Profits from Keeping Gaza on the Brink of
Keeping Gaza on the verge of collapse keeps international humanitarian aid money flowing to exactly where it benefits Israeli interests.
By Shir Hever
March 09, 2018 "Information Clearing House" - “The Gaza Strip is on the brink of a humanitarian crisis.” Sound familiar? We’ve been hearing about the imminent collapse of Gaza’s drinking water, sewage, health, and electricity systems since the outbreak of the Second Intifada 18 years ago.
In their book “The One State Condition,” Ariella Azoulay and Adi Ophir attempt to answer the question, what interest does Israel have in keeping Gaza on the verge of collapse? Their answer remains valid even after fifteen years: keeping the Palestinians perpetually on the brink is proof of Israel’s conclusive victory. The Palestinians cannot take their lives as given, for Israel can take their lives at any time. This is the basis of Israel’s relation of clear relation of dominance over the Palestinians.
But while this answer is true, it is not sufficient. There is also an economic answer. As long as Gaza remains on the brink of collapse, international donors keep the flow of humanitarian aid money going. If the crisis were ended and the siege lifted, it is safe to assume that that the international donors would change the type of aid they provide and return to focus on the development of the Gazan economy (as they did from 1994—2000, until the outbreak of the Second Intifada). This type of aid would likely compete with certain branches of Israeli companies and therefore threaten the Israeli economy. Keeping Gaza on the verge of collapse keeps international humanitarian aid money flowing exactly to where it benefits Israeli interests.
In light of the growing strength of the populist right, which portrays Palestinians as total enemies of the state of Israel, we must ask why the Israeli government has refused its second opportunity to exit the situation of “the brink” — to prompt an even worse humanitarian crisis, and cause mass death in Gaza and in the occupied territory more generally. Despite the ever-deepening national hatred for the Palestinians, the Israeli government has clearly acted to prevent this kind of scenario, allowing emergency deliveries of medicine and desalination machines (internationally funded) to prevent mass death in Gaza. But why?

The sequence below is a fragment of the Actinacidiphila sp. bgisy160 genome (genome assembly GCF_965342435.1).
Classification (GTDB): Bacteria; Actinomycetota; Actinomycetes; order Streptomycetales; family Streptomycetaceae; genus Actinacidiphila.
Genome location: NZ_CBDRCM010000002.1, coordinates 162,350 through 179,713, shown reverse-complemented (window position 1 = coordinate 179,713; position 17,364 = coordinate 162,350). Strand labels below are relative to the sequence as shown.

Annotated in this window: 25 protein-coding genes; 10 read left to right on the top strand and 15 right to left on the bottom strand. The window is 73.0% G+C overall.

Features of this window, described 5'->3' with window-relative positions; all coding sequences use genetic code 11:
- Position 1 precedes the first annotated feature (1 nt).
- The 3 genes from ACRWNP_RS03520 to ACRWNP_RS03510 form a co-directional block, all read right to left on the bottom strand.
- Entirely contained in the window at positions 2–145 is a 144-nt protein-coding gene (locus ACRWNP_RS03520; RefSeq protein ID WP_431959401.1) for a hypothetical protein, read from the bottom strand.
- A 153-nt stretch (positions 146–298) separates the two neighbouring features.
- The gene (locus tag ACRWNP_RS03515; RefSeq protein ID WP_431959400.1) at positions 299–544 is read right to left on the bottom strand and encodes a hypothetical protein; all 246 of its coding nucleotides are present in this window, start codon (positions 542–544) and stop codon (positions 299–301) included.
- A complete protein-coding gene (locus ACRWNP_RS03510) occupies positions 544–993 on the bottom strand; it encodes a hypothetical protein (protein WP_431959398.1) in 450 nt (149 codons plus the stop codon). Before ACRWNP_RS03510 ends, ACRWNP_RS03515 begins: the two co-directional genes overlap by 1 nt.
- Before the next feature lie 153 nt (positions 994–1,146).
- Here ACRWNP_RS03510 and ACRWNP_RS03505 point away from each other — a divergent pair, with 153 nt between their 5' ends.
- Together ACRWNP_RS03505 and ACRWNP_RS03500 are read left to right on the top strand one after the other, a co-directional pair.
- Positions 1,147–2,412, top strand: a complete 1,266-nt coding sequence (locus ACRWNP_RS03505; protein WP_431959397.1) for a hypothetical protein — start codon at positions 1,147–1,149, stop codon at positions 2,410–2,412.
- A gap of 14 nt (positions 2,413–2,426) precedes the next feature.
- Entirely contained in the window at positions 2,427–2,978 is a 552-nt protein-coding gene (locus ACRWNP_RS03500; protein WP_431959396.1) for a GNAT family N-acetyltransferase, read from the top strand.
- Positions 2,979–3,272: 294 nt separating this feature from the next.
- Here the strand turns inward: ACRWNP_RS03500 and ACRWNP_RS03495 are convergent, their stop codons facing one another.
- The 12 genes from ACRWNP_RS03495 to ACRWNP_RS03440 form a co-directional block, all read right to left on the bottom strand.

Despite numerous protests from the Palestinian side, the Paris Agreements signed in 1994 continue to constitute the framework for the main economic agreements between Israel and the Palestinian Authority, including the Gaza Strip. Israel controls the customs regime, thus there is no import duty on goods imported from Israel to the occupied territories, while there is on goods imported from abroad.
International aid organizations are required to provide humanitarian aid in the most efficient way possible. They must purchase the cheapest food available to aid the greatest number of people within their budget. Though food is cheaper in Jordan and Egypt, food imports from Jordan and Egypt to the occupied Palestinian territory are taxed. The taxes, in principle, go to the PA coffers, but this cannot be a consideration for the aid organizations. Instead, they are required to purchase most of the goods they distribute from Israeli companies, unless importation from another country, including import taxes, will still be cheaper than the price in Israel.
Additionally, Israeli security regulations require aid organizations to use Israeli transportation companies and vehicles, since Palestinian companies are not allowed to enter Israel to pick up goods from airports or sea-ports. Even more significant is the fact that the Palestinians do not have their own currency or central bank: financial assistance must be given in New Israeli Shekels. The foreign currency remains in the Bank of Israel, and Israeli commercial banks collect numerous service charges along the way.
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What this means, in fact, is that Israel exports the occupation: as long as the international community is willing to contribute financially to prevent a humanitarian crisis in Gaza, Israeli companies continue to supply them with goods and services and receive payment in foreign currency.